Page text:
No this is just under simulation and modeling phase, the actual manufacturing cost calculation will not be possible at present. But it will surely lead to all the new manufacturing techniuqe being introduced as all the materials being discussed here are not being used in the present day solar panel manufacturing.
The cost of the materials is likely to be the smallest component of the total cost. Photovoltaics are semi-conductor electronics, and the cells are actually made by a wafer fab. Wafer fabs are enormously expensive, and the single biggest part of the cost of the cells will be an allocated share of the cost to build the factory that makes them.
And that's just the cost of the cells. The cells must be incorporated in an installation, and someone will have to build and install the panels.
The key here is what this potential new approach will allow in terms of application, whether it might allow applications that aren't currently possible, and whether it might be better in some existing applications.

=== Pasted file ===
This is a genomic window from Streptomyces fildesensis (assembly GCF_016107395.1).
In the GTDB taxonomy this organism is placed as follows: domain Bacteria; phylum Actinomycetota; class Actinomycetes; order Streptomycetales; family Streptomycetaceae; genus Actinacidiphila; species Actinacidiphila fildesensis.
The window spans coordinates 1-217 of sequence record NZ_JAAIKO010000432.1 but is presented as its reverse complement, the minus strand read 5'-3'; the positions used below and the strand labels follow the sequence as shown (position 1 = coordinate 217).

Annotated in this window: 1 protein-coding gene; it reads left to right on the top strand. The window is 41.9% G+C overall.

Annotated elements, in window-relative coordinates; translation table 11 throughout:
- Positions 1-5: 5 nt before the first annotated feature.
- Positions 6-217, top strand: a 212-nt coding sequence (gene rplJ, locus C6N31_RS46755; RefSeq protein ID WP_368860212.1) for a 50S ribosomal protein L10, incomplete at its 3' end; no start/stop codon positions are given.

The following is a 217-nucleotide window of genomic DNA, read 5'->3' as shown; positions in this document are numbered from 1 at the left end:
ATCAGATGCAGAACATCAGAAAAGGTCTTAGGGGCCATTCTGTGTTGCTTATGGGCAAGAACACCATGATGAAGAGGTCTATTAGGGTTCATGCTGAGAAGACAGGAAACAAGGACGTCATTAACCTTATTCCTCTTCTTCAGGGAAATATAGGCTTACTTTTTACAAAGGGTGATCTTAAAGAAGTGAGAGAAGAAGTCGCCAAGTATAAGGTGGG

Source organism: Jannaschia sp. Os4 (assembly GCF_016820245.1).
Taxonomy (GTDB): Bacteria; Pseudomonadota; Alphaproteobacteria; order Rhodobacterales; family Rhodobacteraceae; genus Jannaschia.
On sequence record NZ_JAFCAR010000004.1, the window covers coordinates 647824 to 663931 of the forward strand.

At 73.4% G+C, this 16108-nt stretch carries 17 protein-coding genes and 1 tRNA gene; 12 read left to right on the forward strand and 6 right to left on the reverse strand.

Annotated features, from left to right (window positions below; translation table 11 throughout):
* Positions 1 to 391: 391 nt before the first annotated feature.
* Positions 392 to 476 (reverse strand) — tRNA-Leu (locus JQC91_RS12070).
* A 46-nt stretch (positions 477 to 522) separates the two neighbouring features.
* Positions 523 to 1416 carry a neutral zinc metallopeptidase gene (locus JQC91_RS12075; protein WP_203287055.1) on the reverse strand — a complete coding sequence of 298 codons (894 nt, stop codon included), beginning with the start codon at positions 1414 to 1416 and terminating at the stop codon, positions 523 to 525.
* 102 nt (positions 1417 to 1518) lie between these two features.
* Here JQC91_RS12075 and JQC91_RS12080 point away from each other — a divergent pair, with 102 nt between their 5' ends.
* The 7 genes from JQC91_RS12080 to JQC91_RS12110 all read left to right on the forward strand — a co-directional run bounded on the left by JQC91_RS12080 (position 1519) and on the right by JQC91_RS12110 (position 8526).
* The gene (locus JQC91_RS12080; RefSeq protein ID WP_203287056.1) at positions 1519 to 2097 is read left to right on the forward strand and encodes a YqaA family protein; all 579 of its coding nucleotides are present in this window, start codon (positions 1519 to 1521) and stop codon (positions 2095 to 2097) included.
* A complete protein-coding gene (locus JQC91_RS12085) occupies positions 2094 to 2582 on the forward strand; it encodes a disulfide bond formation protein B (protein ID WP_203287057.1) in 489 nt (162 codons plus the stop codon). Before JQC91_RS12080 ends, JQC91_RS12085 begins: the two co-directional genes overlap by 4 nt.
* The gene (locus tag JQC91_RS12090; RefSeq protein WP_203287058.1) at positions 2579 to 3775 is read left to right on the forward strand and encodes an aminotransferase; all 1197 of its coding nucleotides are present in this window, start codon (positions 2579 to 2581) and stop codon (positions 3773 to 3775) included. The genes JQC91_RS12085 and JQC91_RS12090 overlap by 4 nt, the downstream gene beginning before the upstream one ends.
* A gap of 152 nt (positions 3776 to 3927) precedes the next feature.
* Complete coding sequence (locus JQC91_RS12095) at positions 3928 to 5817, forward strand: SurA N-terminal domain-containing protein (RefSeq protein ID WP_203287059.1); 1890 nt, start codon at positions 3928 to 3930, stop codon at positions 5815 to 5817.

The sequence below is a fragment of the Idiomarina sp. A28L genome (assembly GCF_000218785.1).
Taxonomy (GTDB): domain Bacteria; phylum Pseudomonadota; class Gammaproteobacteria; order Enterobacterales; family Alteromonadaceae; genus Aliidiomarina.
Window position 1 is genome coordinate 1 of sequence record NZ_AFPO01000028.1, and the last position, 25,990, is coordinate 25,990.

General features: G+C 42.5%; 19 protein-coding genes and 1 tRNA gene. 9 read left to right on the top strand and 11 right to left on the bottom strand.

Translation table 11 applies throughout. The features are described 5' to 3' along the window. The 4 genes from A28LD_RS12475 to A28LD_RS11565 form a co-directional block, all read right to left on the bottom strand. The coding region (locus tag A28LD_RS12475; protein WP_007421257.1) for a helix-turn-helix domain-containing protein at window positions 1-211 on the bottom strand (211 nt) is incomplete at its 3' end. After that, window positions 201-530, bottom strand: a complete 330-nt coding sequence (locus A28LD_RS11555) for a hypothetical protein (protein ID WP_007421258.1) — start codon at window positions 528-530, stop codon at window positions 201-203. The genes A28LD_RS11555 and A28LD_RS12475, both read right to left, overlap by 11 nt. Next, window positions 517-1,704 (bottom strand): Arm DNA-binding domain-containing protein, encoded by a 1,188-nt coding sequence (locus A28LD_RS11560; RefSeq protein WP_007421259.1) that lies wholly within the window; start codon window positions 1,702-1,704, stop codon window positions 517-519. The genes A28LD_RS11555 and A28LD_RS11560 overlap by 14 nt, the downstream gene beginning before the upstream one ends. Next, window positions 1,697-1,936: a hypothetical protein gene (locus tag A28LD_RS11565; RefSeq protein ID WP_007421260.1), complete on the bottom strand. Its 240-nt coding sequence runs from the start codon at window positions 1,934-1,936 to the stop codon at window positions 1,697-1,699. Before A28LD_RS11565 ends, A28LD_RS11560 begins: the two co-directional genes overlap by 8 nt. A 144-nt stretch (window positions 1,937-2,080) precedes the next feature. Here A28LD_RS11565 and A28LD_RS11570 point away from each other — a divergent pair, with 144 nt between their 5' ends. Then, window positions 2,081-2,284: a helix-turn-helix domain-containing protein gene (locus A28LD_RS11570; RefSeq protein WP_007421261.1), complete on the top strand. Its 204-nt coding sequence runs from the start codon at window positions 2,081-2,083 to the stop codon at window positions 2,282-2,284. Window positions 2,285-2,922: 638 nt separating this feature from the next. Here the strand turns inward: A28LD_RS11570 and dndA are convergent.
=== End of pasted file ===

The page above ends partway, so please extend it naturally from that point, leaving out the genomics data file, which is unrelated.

This is interesting and promising, but there's a long way between theory and proof of concept, and an even longer way between proof of concept and volume manufacture.
I agree and would add that only 50 percent of the cost of PV installations is in solar cells themselves--the other 50 percent is in the mounts, stand-offs, glass coverings and such. Since thinner solar cells are lighter and more durable, then there should also be cost savings from their easier installation.
What are the engineering and design challenges in creating successful IoT devices? These devices are usually small, resource-constrained electronics designed to sense, collect, send, and/or interpret data. Some of the devices need to be smart enough to act upon data in real time, 24/7. Specifically the guests will discuss sensors, security, and lessons from IoT deployments.